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Article
August 1964

Treatment of Experimental TumorsUtilization of Radioactive Microspheres

Author Affiliations

ST. PAUL
From the departments of surgery and radiation therapy, Ancker Hospital, and the University of Minnesota Medical School, Minneapolis.

Arch Surg. 1964;89(2):406-410. doi:10.1001/archsurg.1964.01320020170025
Abstract

Experimental and clinical studies evaluating the usefulness of radioactive microspheres in treatment of tumors have been in progress since 1960. Ceramic or plastic in composition, these spheres have been found to have many uses in industry. As carriers of radioactive isotopes they have several features favorable to medical application.1 Almost any cation can be incorporated as the microspheres act like exchange resins. The bond is then made permanent by firing in a kiln. Very high specific activities can be achieved (up to 10 curies Y90/gm). The spheres can be accurately segregated into groups of uniform size varying from 15μ to 500μ. Finally, the spheres themselves are biologically inert and resist leaching even in strong acids and/or alkalis.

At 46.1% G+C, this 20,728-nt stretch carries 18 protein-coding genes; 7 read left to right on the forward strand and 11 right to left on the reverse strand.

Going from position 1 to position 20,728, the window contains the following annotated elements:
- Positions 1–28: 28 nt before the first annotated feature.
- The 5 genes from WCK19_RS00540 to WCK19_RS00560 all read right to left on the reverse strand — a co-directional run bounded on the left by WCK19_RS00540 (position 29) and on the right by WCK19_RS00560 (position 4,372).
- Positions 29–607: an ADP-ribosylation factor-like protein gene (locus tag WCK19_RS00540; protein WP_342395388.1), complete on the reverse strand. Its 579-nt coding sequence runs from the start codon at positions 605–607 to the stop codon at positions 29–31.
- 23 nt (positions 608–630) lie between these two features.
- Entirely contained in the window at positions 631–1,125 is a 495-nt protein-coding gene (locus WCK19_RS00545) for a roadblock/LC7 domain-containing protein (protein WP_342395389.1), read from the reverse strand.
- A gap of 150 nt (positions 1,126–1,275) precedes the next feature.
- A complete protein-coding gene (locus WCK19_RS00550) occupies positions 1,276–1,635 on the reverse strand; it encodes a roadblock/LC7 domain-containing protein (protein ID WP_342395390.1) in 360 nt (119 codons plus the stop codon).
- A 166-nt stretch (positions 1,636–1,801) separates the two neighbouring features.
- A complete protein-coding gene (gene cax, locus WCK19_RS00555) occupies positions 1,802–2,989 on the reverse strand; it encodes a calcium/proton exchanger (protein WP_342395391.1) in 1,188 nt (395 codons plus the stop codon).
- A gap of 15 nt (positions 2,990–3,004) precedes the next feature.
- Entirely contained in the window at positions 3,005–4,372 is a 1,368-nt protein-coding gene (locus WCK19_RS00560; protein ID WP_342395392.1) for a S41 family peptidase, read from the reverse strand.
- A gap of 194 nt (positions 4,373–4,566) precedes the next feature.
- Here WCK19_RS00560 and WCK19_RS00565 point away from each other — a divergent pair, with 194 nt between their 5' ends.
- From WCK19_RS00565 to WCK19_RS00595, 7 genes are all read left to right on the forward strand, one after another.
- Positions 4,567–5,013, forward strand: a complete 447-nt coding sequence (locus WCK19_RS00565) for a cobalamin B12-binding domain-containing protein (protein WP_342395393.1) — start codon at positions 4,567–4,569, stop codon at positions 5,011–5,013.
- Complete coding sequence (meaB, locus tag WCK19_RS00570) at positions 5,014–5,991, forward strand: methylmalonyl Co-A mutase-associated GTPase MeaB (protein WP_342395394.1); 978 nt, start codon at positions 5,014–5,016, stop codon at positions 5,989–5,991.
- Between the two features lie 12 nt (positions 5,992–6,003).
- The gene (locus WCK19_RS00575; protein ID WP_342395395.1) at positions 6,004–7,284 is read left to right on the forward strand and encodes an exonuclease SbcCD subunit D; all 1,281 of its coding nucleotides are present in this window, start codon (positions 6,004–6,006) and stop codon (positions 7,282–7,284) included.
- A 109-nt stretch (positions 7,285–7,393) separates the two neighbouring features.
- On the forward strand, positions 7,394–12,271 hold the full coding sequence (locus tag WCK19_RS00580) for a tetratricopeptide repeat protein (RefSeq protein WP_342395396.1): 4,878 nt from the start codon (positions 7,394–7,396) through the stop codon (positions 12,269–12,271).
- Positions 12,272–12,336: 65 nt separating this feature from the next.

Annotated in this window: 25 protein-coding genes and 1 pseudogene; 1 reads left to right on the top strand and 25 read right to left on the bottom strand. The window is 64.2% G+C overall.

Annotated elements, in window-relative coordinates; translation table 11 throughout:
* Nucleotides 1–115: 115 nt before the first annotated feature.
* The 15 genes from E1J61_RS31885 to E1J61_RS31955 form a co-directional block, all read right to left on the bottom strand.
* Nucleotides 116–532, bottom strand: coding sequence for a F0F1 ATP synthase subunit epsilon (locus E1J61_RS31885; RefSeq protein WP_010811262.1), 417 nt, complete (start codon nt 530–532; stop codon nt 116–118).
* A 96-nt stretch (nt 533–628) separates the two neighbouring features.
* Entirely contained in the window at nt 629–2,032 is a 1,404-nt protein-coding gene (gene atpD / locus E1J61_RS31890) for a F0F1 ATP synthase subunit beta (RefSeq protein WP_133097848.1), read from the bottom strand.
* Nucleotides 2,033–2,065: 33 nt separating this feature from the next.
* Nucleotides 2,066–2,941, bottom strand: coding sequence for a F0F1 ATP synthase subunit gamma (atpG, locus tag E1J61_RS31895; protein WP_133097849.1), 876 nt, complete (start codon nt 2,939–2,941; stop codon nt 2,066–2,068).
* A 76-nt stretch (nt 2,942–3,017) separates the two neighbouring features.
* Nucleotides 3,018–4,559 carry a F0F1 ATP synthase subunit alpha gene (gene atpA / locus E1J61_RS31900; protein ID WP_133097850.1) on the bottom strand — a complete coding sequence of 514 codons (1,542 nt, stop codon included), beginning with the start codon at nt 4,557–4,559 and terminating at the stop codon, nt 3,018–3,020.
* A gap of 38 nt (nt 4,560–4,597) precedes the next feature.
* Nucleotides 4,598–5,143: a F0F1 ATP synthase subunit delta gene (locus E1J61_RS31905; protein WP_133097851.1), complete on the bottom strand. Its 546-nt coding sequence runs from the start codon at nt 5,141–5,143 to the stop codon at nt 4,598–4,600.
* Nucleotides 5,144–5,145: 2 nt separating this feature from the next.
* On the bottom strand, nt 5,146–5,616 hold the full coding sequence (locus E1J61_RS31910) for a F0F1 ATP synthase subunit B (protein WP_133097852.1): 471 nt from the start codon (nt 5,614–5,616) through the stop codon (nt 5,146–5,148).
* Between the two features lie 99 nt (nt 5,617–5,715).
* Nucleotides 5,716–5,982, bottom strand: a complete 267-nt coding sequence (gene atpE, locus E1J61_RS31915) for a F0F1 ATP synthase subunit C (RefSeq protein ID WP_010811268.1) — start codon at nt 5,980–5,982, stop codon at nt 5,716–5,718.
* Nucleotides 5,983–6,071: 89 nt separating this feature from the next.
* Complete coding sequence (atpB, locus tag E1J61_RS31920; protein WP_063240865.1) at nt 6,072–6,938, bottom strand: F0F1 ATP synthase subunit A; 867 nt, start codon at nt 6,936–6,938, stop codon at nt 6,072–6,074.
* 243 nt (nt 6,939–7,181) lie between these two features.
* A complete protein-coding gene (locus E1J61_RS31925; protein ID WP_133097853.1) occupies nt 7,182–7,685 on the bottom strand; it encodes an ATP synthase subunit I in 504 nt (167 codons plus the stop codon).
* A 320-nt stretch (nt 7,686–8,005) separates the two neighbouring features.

In experiments previously reported by LaFave and associates2 it was shown that the administration of Y90 microspheres into the rabbit mesenteric vein along with VX2 carcinoma cells prevents

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